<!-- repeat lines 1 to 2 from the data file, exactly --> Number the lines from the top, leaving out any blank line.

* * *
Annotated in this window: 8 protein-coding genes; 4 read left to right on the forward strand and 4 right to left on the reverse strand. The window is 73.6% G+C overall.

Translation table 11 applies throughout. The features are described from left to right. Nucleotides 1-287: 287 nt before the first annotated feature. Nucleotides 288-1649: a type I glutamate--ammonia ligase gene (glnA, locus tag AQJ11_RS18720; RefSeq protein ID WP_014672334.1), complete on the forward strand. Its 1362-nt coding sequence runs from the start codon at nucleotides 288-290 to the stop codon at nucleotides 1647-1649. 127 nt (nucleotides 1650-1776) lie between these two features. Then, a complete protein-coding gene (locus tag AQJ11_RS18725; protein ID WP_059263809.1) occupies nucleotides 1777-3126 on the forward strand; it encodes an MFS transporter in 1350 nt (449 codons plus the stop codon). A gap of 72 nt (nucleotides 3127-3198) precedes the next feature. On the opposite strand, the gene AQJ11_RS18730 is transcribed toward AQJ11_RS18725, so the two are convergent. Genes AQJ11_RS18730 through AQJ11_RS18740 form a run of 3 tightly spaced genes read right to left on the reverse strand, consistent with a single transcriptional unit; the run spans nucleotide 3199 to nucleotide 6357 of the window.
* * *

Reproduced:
Annotated in this window: 8 protein-coding genes; 4 read left to right on the forward strand and 4 right to left on the reverse strand. The window is 73.6% G+C overall.

Translation table 11 applies throughout. The features are described from left to right. Nucleotides 1-287: 287 nt before the first annotated feature. Nucleotides 288-1649: a type I glutamate--ammonia ligase gene (glnA, locus tag AQJ11_RS18720; RefSeq protein ID WP_014672334.1), complete on the forward strand. Its 1362-nt coding sequence runs from the start codon at nucleotides 288-290 to the stop codon at nucleotides 1647-1649. 127 nt (nucleotides 1650-1776) lie between these two features. Then, a complete protein-coding gene (locus tag AQJ11_RS18725; protein ID WP_059263809.1) occupies nucleotides 1777-3126 on the forward strand; it encodes an MFS transporter in 1350 nt (449 codons plus the stop codon). A gap of 72 nt (nucleotides 3127-3198) precedes the next feature. On the opposite strand, the gene AQJ11_RS18730 is transcribed toward AQJ11_RS18725, so the two are convergent. Genes AQJ11_RS18730 through AQJ11_RS18740 form a run of 3 tightly spaced genes read right to left on the reverse strand, consistent with a single transcriptional unit; the run spans nucleotide 3199 to nucleotide 6357 of the window.